Pharmacokinetics of piperacillin and tazobactam in critically Ill patients treated with continuous kidney replacement therapy: A mini-review and population pharmacokinetic analysis

Daniel J. Selig*, Jesse P. DeLuca, Kevin K. Chung, Kaitlin A. Pruskowski, Jeffrey R. Livezey, Robert J. Nadeau, Elaine D. Por, Kevin S. Akers

*Corresponding author for this work

Research output: Contribution to journalReview articlepeer-review

6 Scopus citations


What is known and objective: Timely and appropriate dosing of antibiotics is essential for the treatment of bacterial sepsis. Critically ill patients treated with continuous kidney replacement therapy (CKRT) often have physiologic derangements that affect pharmacokinetics (PK) of antibiotics and dosing may be challenging. We sought to aggregate previously published piperacillin and tazobactam (pip-tazo) pharmacokinetic data in critically ill patients undergoing CKRT to better understand pharmacokinetics of pip-tazo in this population and better inform dosing. Methods: The National Library of Medicine Database was searched for original research containing piperacillin or tazobactam clearance (CL) or volume of distribution (V) estimates in patients treated with CKRT. The search yielded 77 articles, of which 26 reported suitable estimates of CL or V. Of the 26 articles, 10 for piperacillin and 8 for tazobactam had complete information suitable for population pharmacokinetic modelling. Also included in the analysis was piperacillin and tazobactam PK data from 4 critically ill patients treated with CKRT in the Military Health System, 2 with burn and 2 without burn. Results and Discussion: Median and range of literature reported PK parameters for piperacillin (CL 2.76 L/hr, 1.4–7.92 L/hr, V 31.2 L, 16.77–42.27 L) and tazobactam (CL 2.34 L/hr, 0.72–5.2 L/hr, V 36.6 L, 26.2–58.87 L) were highly consistent with population estimates (piperacillin CL 2.7 L/hr, 95%CI 1.99–3.41 L/hr, V 25.83 22.07–29.59 L, tazobactam CL 2.49 L/hr, 95%CI 1.55–3.44, V 30.62 95%CI 23.7–37.54). The proportion of patients meeting pre-defined pharmacodynamic (PD) targets (median 88.7, range 71%–100%) was high despite significant mortality (median 44%, range 35%–60%). High mortality was predicted by baseline severity of illness (median APACHE II score 23, range 21–33.25). Choice of lenient or strict PD targets (ie 100%fT >MIC or 100%fT >4XMIC) had the largest impact on probability of target attainment (PTA), whereas presence or intensity of CKRT had minimal impact on PTA. What is new and conclusion: Pip-tazo overexposure may be associated with increased mortality, although this is confounded by baseline severity of illness. Achieving adequate pip-tazo exposure is essential; however, risk of harm from overexposure should be considered when choosing a PD target and dose. If lenient PD targets are desired, doses of 2250–3375 mg every 6 h are reasonable for most patients receiving CKRT. However, if a strict PD target is desired, continuous infusion (at least 9000–13500 mg per day) may be required. However, some critically ill CKRT populations may need higher or lower doses and dosing strategies should be tailored to individuals based on all available clinical data including the specific critical care setting.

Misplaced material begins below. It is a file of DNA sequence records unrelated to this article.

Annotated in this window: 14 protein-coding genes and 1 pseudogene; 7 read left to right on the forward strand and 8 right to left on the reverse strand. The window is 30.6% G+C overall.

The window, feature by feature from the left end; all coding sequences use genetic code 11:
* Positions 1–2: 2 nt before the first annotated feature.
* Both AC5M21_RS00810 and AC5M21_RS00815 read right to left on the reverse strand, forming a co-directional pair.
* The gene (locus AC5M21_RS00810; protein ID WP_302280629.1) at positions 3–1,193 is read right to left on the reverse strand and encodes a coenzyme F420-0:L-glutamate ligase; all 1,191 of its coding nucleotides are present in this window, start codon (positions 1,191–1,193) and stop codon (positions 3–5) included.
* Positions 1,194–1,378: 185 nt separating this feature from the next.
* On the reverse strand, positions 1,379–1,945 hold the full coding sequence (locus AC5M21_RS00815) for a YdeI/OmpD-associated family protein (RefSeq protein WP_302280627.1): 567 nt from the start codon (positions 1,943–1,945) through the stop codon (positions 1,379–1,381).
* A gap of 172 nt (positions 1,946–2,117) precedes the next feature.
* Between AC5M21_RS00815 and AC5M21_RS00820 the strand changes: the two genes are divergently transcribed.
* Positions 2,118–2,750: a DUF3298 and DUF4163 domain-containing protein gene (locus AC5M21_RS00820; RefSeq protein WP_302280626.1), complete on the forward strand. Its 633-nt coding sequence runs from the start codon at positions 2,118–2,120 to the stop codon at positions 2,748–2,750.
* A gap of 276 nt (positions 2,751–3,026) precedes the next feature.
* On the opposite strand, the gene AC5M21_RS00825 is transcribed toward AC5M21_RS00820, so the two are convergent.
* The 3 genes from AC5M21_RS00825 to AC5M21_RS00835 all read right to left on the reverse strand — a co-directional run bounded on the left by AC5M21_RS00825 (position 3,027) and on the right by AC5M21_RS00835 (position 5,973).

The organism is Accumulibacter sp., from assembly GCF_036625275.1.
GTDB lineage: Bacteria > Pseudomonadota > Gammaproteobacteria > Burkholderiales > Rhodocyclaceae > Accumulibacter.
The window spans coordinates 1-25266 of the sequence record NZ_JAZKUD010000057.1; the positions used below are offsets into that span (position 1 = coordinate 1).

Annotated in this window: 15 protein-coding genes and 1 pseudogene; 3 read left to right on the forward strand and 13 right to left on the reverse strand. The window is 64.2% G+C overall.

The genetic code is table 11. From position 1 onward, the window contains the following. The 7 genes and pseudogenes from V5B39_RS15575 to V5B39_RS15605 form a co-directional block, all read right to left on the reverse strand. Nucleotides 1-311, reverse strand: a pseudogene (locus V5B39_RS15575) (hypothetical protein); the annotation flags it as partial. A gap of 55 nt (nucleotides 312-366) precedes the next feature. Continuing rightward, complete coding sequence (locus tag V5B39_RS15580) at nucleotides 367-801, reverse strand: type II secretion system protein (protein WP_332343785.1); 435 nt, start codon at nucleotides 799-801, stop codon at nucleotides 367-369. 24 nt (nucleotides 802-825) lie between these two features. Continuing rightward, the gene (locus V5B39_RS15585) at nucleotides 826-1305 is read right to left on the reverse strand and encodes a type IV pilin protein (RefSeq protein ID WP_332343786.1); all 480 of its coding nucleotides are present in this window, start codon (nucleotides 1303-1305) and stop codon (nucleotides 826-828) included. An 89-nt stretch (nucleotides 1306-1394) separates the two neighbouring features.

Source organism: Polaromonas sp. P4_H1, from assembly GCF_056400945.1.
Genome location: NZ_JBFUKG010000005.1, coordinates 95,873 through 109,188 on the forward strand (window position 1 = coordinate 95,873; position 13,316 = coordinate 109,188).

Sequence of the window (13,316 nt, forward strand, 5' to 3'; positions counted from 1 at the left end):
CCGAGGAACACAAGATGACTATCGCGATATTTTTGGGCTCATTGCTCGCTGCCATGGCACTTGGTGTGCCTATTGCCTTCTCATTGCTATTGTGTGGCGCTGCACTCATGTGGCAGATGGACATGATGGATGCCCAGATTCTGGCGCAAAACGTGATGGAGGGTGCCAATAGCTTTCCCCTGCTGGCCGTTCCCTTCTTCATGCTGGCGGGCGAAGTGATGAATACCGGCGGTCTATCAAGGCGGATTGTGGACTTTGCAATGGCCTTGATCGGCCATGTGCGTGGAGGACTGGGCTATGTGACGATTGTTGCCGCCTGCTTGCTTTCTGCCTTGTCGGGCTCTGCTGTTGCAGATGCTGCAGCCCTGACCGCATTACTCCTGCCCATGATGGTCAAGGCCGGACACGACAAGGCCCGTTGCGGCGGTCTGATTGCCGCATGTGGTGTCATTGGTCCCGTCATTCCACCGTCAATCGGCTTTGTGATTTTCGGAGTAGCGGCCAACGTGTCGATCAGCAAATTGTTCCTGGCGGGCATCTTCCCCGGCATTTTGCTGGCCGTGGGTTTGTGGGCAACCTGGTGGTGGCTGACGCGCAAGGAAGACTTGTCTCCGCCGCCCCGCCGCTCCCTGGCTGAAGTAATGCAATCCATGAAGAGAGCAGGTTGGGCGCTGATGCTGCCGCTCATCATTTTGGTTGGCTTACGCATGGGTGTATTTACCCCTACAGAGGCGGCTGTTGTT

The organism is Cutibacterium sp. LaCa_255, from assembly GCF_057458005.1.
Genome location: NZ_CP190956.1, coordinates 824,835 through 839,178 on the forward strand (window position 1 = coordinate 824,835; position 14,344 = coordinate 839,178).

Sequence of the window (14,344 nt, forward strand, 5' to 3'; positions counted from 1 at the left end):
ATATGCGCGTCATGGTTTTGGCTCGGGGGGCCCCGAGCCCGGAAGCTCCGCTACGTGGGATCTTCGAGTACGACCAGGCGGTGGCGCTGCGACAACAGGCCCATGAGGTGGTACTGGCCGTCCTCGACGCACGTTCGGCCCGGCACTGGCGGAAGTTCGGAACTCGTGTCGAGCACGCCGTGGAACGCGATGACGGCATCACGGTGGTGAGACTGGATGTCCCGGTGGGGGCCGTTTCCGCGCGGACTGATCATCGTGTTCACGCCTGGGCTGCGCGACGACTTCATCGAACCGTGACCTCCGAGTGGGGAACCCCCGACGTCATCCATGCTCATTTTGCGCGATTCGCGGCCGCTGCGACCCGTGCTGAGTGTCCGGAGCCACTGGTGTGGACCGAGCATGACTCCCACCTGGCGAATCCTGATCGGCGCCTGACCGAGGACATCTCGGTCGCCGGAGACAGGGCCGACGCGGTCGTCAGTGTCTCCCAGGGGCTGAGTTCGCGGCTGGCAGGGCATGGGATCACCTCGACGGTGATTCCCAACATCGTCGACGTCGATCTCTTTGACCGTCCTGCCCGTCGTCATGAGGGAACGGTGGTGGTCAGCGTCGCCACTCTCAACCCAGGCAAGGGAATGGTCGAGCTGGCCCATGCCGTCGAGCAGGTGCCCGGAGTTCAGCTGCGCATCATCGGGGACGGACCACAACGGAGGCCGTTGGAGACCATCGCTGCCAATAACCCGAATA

Original languageEnglish
Pages (from-to)1091-1102
Number of pages12
JournalJournal of Clinical Pharmacy and Therapeutics
Issue number8
StatePublished - Aug 2022
Externally publishedYes


  • continuous kidney replacement therapy
  • critical illness
  • pharmacokinetics
  • piperacillin
  • tazobactam


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